4. The GP Chair develops poor or adversarial relationships with other Board members.  The Chair has to have a strong personal relationship with all of the Board members, in order to be able to discharge their role of creating Board cohesion and achieving consensus on issues under consideration that keeps all Board members intact.  If there are locality chairs on the Board, each with their own set of vested interests, this is going to be a significant challenge that GP Chairs need to be actively managing from day one.

5. Health economy CEOs do not know who to contact.  Clarity as to who is ‘in charge’ of the organisation from a stakeholder perspective is critical.  The GP Chair and the Accountable Officer need to work together to give clear messages to health and social care economy partners as to who should be contacted when.

The role of GP Chair in a member organisation that is a statutory body is a new one, and its complexity should not be underestimated.  The literature on Chair/CEO relationships, while relatively light, is helpful, but there is a unique quality to the GP Chair/Accountable Officer relationship in a CCG that requires the two individuals to work together both as leaders of the organisation, and in clarifying, developing and providing support for their respective roles.

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There are, broadly speaking, two scenarios that CCGs can play out in relation to contracting.  The first is where GPs take the stance they are good negotiators (after all, they did negotiate the GP contract) and decide it is time to ‘get tough’ with the acutes.  Practices apply pressure on the contracting teams to ensure that they stop being ‘ripped off’ by the acute trusts, something they all know has been going on for years.  They use their inside knowledge of what goes on at the hospital and use practice generated patient level data to drive payments down, and to turn the screw on their (already cash-strapped) local hospital.

The hospitals fight back.  They decide to take the contracting novices to the cleaners wherever possible.  They bring back issues that had been set aside years ago by the PCT.  They draw consultants into the contracting process, and dismiss the outlandish demand management claims as pure fantasy.  In the meantime they continue to actively pursue growth strategies to survive.

Contracts are generally settled by arbitration.  General bad feeling turns into a deep rift between the GPs and the consultants.  Initiatives to improve care are undermined by the ‘other side’, and none deliver what is needed.  As a result all organisations (CCGs and acute trusts) start to fail.

The second scenario is one where clinicians and organisational leaders from across the health economy commit to working together.  They develop a shared vision of the future, and agree a broad direction of travel.  These leaders follow through, and set their individual organisational paths along this route.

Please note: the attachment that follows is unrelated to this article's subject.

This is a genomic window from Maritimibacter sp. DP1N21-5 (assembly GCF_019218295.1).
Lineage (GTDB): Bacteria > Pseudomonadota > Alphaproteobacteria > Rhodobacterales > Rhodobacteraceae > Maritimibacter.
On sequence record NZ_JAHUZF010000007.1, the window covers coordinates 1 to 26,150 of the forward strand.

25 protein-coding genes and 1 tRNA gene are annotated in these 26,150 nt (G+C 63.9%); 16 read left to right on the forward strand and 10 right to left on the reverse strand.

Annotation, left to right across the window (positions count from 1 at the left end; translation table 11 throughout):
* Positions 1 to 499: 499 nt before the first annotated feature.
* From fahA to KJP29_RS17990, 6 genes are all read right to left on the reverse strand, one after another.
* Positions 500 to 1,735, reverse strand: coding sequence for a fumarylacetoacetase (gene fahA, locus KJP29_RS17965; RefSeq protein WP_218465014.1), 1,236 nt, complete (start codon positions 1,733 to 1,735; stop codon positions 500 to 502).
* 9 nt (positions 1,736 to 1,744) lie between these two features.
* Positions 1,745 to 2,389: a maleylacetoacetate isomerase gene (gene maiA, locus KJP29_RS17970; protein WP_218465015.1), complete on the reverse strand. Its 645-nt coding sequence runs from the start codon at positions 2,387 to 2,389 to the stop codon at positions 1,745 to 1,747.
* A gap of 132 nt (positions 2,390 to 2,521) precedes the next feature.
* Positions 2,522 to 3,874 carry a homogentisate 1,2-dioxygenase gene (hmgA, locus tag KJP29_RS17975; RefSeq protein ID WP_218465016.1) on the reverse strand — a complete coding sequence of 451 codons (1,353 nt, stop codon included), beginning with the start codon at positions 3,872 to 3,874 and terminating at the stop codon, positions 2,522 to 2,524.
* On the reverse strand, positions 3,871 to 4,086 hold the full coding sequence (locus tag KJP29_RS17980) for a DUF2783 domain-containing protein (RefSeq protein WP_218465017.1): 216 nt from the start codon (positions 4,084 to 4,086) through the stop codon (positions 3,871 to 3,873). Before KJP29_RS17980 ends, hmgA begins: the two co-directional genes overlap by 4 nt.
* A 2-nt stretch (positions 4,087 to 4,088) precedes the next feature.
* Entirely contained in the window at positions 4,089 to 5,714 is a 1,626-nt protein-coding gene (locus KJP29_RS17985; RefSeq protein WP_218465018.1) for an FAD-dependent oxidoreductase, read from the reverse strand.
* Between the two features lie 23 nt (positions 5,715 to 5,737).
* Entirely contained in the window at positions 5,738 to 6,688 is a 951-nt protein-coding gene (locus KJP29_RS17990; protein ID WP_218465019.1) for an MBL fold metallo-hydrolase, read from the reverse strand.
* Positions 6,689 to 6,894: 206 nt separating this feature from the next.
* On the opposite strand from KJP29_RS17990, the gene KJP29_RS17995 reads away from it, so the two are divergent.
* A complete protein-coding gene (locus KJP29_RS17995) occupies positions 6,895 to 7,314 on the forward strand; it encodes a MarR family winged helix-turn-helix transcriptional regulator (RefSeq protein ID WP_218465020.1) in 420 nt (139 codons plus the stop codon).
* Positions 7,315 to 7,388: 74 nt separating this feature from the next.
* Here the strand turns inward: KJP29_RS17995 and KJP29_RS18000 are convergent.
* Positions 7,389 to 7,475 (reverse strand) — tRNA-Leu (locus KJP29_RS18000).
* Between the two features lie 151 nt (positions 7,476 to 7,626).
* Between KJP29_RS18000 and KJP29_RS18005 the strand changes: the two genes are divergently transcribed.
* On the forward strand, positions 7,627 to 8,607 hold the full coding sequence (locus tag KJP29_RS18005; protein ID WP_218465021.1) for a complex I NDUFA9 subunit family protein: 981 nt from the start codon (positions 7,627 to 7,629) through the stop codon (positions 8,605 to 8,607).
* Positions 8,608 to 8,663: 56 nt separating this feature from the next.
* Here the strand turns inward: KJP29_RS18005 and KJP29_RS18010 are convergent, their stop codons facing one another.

GPs, consultants and health and social care professionals from all disciplines work together to develop and implement changes to deliver the vision.  These changes are based on clinician to clinician conversations, and organisations share risks and rewards.  For each change a clear set of agreements is developed as to what needs to be done by whom.

In this scenario contracting is simply the end of this process.  It is the mechanism by which agreements already made are codified.  It becomes the technical end game, not the star attraction.  The contracts are agreed as part of the ongoing joint work to deliver sustainable health economies serving the needs of local populations.  Organisations change and adapt, but by working with each other, none fail.

The opportunity that the introduction of CCGs presents is the second scenario.  The risk that needs to be avoided at all costs is the first.  CCGs must focus on relationships first and contracting second.  Contracting must be an outcome of relationships, not define them.

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There is alot of noise in the press at the minute about Commissioning Support Services (CSS’s).  The NAPC/NHS Alliance have carried out a poll (that received a massive 95 responses!) whereby 80% said they were dissatisfied with the progress being made by CSS’s.  This is hardly surprising as they are brand new organisations, none of which have been properly formed, and the majority of which are still working out what size they should be.

The other message coming out from Roy Lilley and Charles Alessi (and others) is that CCGs will somehow end up working for CSS’s.  This is a very odd concept, and does seem to miss the point that CCGs will be the statutory bodies and that CSS’s will be the customers of CCGs.  That said, small CCGs that have to ‘buy’ the majority of their services from a monopoly CSS do have little option at present but to commission the way the CSS wants to commission (if the CSS won’t listen to them).  Of course this presents a peculiar conundrum: the majority of GPs are anti-competition in the NHS, but it is lack of competition in the CSS market (and therefore lack of ability of a CCG to move to a more customer focussed CSS) that makes the required customer focus less important to CSS’s.

So how should CCGs be managing commissioning support today?  I would suggest there are a number of ways:

Find a mechanism to exert buyer power.  The most obvious route for larger CCGs to do this is to deliver services in house, and threaten to increase the amount of in-house provision should service delivery by the CSS not improve.  Smaller CCGs should collaborate with larger CCGs and use the option of sharing in house provision with a larger CCG as a viable alternative to using the CSS.

Do not allow a monopoly CSS provider situation to develop.  Identify at least one service that you will actively procure from a different provider.  This could be something relatively small, but will send an important message to your main CSS that you are actively seeking alternative providers of higher quality.

Get CSS ‘skin in the game’.  One of the emerging issues is that CSS’s are not motivated by the same issues as CCGs.  For example CSS’s providing contracting support to a CCG have no real incentive to ensure that contracts are signed by the SHA Cluster deadline.  Where previously internal PCT performance was the ultimate marker of success for these services, now it is how much business the service can attract.  CCGs need to find ways of heading this issue off, and the main way is to find a way of making the success or otherwise of, for example, the contract negotiation as much a concern for the CSS as it is for the CCG.  This is likely to be based on the way that CCGs contract with CSS’s (for example payments are reduced to the CSS based on a sliding scale on the amount over a pre-agreed target contract value).